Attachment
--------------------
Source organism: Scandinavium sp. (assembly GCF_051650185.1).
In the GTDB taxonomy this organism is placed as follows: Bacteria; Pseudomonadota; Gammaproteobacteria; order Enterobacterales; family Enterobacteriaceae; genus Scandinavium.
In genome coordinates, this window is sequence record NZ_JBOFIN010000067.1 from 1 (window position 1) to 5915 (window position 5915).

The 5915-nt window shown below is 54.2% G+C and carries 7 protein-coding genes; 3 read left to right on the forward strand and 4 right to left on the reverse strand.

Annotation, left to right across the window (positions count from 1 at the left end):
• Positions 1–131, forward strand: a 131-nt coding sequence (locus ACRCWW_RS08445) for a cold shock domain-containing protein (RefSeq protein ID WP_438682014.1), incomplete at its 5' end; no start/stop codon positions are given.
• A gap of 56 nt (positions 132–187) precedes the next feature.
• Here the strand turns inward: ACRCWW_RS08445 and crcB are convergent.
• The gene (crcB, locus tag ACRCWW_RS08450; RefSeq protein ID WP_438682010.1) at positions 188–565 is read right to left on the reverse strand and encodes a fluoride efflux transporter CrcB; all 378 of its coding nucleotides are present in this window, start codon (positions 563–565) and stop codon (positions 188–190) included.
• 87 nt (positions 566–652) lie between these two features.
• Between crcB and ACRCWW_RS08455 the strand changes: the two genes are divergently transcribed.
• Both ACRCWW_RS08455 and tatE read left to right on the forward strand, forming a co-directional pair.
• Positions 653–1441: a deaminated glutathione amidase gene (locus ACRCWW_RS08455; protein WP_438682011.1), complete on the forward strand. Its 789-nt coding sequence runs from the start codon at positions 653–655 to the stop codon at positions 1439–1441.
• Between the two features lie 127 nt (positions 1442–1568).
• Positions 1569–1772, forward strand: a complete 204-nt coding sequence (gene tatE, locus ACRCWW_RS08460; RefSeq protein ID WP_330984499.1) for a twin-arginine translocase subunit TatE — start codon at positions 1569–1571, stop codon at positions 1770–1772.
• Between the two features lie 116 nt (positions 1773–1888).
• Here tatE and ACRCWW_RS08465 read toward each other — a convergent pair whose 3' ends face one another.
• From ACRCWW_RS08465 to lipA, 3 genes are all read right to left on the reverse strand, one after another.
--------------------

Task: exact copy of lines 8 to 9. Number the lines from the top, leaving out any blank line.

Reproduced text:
• Here the strand turns inward: ACRCWW_RS08445 and crcB are convergent.
• The gene (crcB, locus tag ACRCWW_RS08450; RefSeq protein ID WP_438682010.1) at positions 188–565 is read right to left on the reverse strand and encodes a fluoride efflux transporter CrcB; all 378 of its coding nucleotides are present in this window, start codon (positions 563–565) and stop codon (positions 188–190) included.